Iraq rejects UN plea for MKO criminals

Iraq has rejected a UN appeal to extend the year-end deadline to shut down Camp Ashraf, saying the Mujahedin-e Khalq Organization (MKO) anti-Iran terrorist group based there is a “criminal gang.”

“The decision we made [to evacuate the camp by the end of 2011] is irreversible," Iraq’s Prime Minister Nuri al-Maliki told AFP on Thursday.

Maliki went on to describe the MKO as a “criminal gang,” adding, “We cannot permit a criminal gang to remain here.”

The comments by the Iraqi prime minister come on the heels of an appeal last week by the UN for the extension of the deadline to close down Camp Ashraf.

"I … appeal to the government of Iraq to extend this deadline in order to permit adequate time for a solution to be found," the UN envoy to Iraq, Martin Kobler, told the UN Security Council on December 6.

Camp Ashraf, about 120 kilometers (74.5 miles) west of the Iranian border, houses some 3,400 members of MKO terrorist group which is notorious for carrying out numerous acts of terror against Iranian civilians and officials.

The terrorist group is also known to have collaborated with Saddam in the bloody repression of the 1991 Shia Muslims in southern Iraq and the massacre of Iraqi Kurds in the country’s north.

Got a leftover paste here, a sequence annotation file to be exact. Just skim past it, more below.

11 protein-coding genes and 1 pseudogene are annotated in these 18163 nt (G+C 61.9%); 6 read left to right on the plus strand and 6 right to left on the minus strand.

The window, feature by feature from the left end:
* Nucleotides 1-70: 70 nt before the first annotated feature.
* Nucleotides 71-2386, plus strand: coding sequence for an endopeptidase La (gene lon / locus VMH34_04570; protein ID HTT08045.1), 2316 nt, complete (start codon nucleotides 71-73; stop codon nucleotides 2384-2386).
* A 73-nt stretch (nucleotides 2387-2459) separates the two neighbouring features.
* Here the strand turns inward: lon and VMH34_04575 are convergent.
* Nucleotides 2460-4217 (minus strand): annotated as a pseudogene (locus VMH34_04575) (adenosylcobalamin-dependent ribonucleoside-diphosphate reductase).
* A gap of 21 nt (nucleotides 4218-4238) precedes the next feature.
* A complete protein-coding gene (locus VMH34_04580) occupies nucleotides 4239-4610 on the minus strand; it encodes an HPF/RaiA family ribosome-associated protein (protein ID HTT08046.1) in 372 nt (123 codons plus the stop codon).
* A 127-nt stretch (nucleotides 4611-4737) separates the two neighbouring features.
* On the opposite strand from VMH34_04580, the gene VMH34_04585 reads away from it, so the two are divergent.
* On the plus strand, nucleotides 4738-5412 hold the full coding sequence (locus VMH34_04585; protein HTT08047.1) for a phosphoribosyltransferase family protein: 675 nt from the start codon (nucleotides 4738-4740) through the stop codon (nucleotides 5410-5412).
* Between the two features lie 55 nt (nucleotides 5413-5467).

Baghdad considers Camp Ashraf and its suspected terrorist residents as a threat to its national security and insists it is determined to close down the terrorist base by the end of 2011.

While the MKO is designated as a terrorist organization under the United States law, and has been described by State Department officials as a repressive cult, The New York Times recently reported that Washington is mulling over removing the MKO from its terrorist watch list and giving refuge to its members.

Last month, European Union foreign policy chief, Catherine Ashton, said she would urge EU member states to accept the residents of Camp Ashraf.

Iran has repeatedly called on the Iraqi government to expel the group, listed as a terrorist organization by much of the international community, but the US has been trying to block the expulsion by pressuring the Iraqi government.

In April, Iranian Justice Minister Morteza Bakhtiari said 12,000 Iranians have fallen victim to MKO’s acts of terror. He also condemned the US and Europe for their continued support for the terrorist group, referring to the EU decision to remove the group from its list of terrorist organizations in 2009.

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